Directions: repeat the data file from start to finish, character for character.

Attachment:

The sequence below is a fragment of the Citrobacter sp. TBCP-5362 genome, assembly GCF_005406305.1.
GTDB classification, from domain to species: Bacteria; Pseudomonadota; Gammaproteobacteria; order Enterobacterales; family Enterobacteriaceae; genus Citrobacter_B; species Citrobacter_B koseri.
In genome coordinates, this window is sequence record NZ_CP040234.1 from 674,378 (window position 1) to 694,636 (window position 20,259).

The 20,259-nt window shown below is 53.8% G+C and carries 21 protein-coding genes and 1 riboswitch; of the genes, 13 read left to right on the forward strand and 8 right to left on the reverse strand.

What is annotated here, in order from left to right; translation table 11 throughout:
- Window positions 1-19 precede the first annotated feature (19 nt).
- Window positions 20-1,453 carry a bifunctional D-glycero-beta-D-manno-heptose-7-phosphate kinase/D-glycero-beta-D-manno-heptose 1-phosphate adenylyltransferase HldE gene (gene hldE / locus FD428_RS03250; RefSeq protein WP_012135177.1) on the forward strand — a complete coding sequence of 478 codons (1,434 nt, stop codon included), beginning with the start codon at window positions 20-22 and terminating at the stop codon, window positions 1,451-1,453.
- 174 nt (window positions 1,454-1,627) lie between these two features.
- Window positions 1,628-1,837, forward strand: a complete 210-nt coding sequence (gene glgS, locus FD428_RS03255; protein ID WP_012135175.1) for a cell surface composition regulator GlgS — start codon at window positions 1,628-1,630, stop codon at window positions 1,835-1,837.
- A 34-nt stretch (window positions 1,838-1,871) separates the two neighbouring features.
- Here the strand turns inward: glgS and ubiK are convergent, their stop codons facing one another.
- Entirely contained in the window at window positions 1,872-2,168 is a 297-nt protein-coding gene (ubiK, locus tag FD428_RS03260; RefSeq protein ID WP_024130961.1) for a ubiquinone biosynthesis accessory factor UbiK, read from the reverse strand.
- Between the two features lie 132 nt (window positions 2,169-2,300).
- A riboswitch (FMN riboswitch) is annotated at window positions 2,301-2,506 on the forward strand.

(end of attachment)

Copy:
The sequence below is a fragment of the Citrobacter sp. TBCP-5362 genome, assembly GCF_005406305.1.
GTDB classification, from domain to species: Bacteria; Pseudomonadota; Gammaproteobacteria; order Enterobacterales; family Enterobacteriaceae; genus Citrobacter_B; species Citrobacter_B koseri.
In genome coordinates, this window is sequence record NZ_CP040234.1 from 674,378 (window position 1) to 694,636 (window position 20,259).

The 20,259-nt window shown below is 53.8% G+C and carries 21 protein-coding genes and 1 riboswitch; of the genes, 13 read left to right on the forward strand and 8 right to left on the reverse strand.

What is annotated here, in order from left to right; translation table 11 throughout:
- Window positions 1-19 precede the first annotated feature (19 nt).
- Window positions 20-1,453 carry a bifunctional D-glycero-beta-D-manno-heptose-7-phosphate kinase/D-glycero-beta-D-manno-heptose 1-phosphate adenylyltransferase HldE gene (gene hldE / locus FD428_RS03250; RefSeq protein WP_012135177.1) on the forward strand — a complete coding sequence of 478 codons (1,434 nt, stop codon included), beginning with the start codon at window positions 20-22 and terminating at the stop codon, window positions 1,451-1,453.
- 174 nt (window positions 1,454-1,627) lie between these two features.
- Window positions 1,628-1,837, forward strand: a complete 210-nt coding sequence (gene glgS, locus FD428_RS03255; protein ID WP_012135175.1) for a cell surface composition regulator GlgS — start codon at window positions 1,628-1,630, stop codon at window positions 1,835-1,837.
- A 34-nt stretch (window positions 1,838-1,871) separates the two neighbouring features.
- Here the strand turns inward: glgS and ubiK are convergent, their stop codons facing one another.
- Entirely contained in the window at window positions 1,872-2,168 is a 297-nt protein-coding gene (ubiK, locus tag FD428_RS03260; RefSeq protein ID WP_024130961.1) for a ubiquinone biosynthesis accessory factor UbiK, read from the reverse strand.
- Between the two features lie 132 nt (window positions 2,169-2,300).
- A riboswitch (FMN riboswitch) is annotated at window positions 2,301-2,506 on the forward strand.